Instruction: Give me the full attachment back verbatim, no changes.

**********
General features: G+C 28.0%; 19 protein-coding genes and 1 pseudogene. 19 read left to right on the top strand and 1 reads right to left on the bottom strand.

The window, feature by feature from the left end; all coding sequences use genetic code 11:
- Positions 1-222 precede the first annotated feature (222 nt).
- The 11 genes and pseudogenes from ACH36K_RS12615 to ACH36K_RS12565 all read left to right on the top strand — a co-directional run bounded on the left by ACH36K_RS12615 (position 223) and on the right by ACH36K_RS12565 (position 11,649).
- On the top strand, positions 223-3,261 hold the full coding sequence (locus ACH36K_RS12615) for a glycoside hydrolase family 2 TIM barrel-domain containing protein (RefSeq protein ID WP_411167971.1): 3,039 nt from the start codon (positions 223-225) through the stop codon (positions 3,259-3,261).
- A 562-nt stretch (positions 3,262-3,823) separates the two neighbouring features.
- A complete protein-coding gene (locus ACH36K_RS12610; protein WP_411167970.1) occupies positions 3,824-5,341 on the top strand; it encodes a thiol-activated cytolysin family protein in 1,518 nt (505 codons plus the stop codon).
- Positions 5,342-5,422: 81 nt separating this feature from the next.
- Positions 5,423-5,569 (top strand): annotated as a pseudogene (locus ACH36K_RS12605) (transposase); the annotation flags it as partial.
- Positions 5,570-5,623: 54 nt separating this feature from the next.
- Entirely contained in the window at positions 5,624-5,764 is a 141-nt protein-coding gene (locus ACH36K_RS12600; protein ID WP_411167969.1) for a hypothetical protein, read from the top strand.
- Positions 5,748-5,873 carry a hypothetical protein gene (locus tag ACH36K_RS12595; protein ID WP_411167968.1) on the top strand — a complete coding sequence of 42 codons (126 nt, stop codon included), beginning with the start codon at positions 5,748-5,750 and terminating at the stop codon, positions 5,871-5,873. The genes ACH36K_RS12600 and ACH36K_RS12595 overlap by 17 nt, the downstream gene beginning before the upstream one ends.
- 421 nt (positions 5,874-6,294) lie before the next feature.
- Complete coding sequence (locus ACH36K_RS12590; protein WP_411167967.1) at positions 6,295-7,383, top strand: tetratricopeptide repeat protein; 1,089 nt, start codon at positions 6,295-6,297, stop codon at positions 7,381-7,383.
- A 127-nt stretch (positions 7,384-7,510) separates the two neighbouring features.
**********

General features: G+C 28.0%; 19 protein-coding genes and 1 pseudogene. 19 read left to right on the top strand and 1 reads right to left on the bottom strand.

The window, feature by feature from the left end; all coding sequences use genetic code 11:
- Positions 1-222 precede the first annotated feature (222 nt).
- The 11 genes and pseudogenes from ACH36K_RS12615 to ACH36K_RS12565 all read left to right on the top strand — a co-directional run bounded on the left by ACH36K_RS12615 (position 223) and on the right by ACH36K_RS12565 (position 11,649).
- On the top strand, positions 223-3,261 hold the full coding sequence (locus ACH36K_RS12615) for a glycoside hydrolase family 2 TIM barrel-domain containing protein (RefSeq protein ID WP_411167971.1): 3,039 nt from the start codon (positions 223-225) through the stop codon (positions 3,259-3,261).
- A 562-nt stretch (positions 3,262-3,823) separates the two neighbouring features.
- A complete protein-coding gene (locus ACH36K_RS12610; protein WP_411167970.1) occupies positions 3,824-5,341 on the top strand; it encodes a thiol-activated cytolysin family protein in 1,518 nt (505 codons plus the stop codon).
- Positions 5,342-5,422: 81 nt separating this feature from the next.
- Positions 5,423-5,569 (top strand): annotated as a pseudogene (locus ACH36K_RS12605) (transposase); the annotation flags it as partial.
- Positions 5,570-5,623: 54 nt separating this feature from the next.
- Entirely contained in the window at positions 5,624-5,764 is a 141-nt protein-coding gene (locus ACH36K_RS12600; protein ID WP_411167969.1) for a hypothetical protein, read from the top strand.
- Positions 5,748-5,873 carry a hypothetical protein gene (locus tag ACH36K_RS12595; protein ID WP_411167968.1) on the top strand — a complete coding sequence of 42 codons (126 nt, stop codon included), beginning with the start codon at positions 5,748-5,750 and terminating at the stop codon, positions 5,871-5,873. The genes ACH36K_RS12600 and ACH36K_RS12595 overlap by 17 nt, the downstream gene beginning before the upstream one ends.
- 421 nt (positions 5,874-6,294) lie before the next feature.
- Complete coding sequence (locus ACH36K_RS12590; protein WP_411167967.1) at positions 6,295-7,383, top strand: tetratricopeptide repeat protein; 1,089 nt, start codon at positions 6,295-6,297, stop codon at positions 7,381-7,383.
- A 127-nt stretch (positions 7,384-7,510) separates the two neighbouring features.